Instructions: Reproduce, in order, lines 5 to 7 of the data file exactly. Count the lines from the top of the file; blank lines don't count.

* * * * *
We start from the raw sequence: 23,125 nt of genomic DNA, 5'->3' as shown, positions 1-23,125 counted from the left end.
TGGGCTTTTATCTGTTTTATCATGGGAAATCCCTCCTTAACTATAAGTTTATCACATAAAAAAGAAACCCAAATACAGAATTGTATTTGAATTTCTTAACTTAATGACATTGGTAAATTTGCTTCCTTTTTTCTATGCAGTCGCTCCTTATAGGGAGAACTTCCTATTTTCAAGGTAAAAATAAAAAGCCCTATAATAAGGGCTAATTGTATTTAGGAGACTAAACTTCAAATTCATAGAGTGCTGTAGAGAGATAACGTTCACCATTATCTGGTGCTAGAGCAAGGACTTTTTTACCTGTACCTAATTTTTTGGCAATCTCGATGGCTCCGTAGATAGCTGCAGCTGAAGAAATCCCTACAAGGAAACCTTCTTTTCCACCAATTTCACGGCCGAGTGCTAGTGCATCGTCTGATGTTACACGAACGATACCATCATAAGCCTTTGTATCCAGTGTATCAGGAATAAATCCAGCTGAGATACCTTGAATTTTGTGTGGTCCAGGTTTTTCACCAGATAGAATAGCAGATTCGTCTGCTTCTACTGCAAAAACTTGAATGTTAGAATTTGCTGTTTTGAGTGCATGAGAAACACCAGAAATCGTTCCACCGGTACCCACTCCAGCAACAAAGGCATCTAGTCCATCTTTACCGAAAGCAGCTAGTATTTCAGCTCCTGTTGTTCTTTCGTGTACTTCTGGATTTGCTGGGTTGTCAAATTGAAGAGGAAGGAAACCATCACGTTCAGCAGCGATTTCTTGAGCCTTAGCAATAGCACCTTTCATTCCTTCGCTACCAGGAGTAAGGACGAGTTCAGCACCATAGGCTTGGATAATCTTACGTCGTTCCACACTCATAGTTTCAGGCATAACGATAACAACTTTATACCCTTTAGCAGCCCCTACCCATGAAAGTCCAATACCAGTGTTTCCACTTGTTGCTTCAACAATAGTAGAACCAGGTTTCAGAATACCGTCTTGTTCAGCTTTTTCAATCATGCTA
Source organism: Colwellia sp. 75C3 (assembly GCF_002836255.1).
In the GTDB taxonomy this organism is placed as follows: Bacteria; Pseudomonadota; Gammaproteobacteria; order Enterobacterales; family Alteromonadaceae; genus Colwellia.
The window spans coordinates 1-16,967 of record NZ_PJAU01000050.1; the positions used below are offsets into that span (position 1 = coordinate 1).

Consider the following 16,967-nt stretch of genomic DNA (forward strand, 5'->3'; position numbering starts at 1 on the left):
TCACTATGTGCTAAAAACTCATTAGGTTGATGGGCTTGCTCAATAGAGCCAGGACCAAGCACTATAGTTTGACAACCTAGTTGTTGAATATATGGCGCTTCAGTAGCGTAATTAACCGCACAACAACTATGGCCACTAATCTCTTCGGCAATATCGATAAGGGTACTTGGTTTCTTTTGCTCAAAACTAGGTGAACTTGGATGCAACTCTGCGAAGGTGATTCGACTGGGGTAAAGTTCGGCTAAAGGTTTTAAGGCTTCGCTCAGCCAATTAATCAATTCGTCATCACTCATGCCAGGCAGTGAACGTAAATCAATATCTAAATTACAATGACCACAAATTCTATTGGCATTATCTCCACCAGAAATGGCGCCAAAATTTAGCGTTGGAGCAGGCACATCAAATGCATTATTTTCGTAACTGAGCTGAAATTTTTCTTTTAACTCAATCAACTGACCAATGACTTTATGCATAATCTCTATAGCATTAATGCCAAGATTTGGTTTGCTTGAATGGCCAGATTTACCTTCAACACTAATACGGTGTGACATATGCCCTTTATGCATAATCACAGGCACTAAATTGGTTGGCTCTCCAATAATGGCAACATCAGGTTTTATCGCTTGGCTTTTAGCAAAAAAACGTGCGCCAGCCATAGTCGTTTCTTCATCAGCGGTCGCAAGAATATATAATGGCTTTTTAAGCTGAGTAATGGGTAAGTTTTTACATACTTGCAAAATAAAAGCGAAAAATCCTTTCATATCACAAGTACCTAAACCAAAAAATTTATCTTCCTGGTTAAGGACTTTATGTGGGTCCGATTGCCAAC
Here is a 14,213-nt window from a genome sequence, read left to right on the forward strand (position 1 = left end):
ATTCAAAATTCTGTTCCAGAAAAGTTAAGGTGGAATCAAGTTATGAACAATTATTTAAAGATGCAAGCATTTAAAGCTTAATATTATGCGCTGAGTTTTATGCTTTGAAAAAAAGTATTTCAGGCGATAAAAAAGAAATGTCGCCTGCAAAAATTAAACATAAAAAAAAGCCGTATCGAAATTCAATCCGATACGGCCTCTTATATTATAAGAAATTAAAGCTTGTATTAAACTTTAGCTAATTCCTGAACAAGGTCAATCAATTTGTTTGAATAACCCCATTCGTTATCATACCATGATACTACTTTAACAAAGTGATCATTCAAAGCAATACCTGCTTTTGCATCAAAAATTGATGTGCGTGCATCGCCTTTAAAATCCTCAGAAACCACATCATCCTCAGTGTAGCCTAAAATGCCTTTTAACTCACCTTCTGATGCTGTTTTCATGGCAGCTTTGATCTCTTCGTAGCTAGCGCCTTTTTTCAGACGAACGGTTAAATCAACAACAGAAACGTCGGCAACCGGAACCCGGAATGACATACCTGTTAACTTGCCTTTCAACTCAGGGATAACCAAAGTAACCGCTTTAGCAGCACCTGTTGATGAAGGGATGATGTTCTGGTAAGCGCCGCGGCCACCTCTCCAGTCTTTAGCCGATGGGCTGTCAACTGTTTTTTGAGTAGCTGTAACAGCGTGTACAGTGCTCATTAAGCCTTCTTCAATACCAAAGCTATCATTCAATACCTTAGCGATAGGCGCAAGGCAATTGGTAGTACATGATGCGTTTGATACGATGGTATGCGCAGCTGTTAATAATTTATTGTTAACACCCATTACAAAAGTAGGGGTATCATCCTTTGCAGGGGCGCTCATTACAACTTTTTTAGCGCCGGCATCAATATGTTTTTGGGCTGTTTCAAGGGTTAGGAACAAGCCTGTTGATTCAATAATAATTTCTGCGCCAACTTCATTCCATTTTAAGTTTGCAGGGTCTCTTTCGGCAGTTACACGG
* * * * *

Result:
The window spans coordinates 1-16,967 of record NZ_PJAU01000050.1; the positions used below are offsets into that span (position 1 = coordinate 1).

Consider the following 16,967-nt stretch of genomic DNA (forward strand, 5'->3'; position numbering starts at 1 on the left):
TCACTATGTGCTAAAAACTCATTAGGTTGATGGGCTTGCTCAATAGAGCCAGGACCAAGCACTATAGTTTGACAACCTAGTTGTTGAATATATGGCGCTTCAGTAGCGTAATTAACCGCACAACAACTATGGCCACTAATCTCTTCGGCAATATCGATAAGGGTACTTGGTTTCTTTTGCTCAAAACTAGGTGAACTTGGATGCAACTCTGCGAAGGTGATTCGACTGGGGTAAAGTTCGGCTAAAGGTTTTAAGGCTTCGCTCAGCCAATTAATCAATTCGTCATCACTCATGCCAGGCAGTGAACGTAAATCAATATCTAAATTACAATGACCACAAATTCTATTGGCATTATCTCCACCAGAAATGGCGCCAAAATTTAGCGTTGGAGCAGGCACATCAAATGCATTATTTTCGTAACTGAGCTGAAATTTTTCTTTTAACTCAATCAACTGACCAATGACTTTATGCATAATCTCTATAGCATTAATGCCAAGATTTGGTTTGCTTGAATGGCCAGATTTACCTTCAACACTAATACGGTGTGACATATGCCCTTTATGCATAATCACAGGCACTAAATTGGTTGGCTCTCCAATAATGGCAACATCAGGTTTTATCGCTTGGCTTTTAGCAAAAAAACGTGCGCCAGCCATAGTCGTTTCTTCATCAGCGGTCGCAAGAATATATAATGGCTTTTTAAGCTGAGTAATGGGTAAGTTTTTACATACTTGCAAAATAAAAGCGAAAAATCCTTTCATATCACAAGTACCTAAACCAAAAAATTTATCTTCCTGGTTAAGGACTTTATGTGGGTCCGATTGCCAAC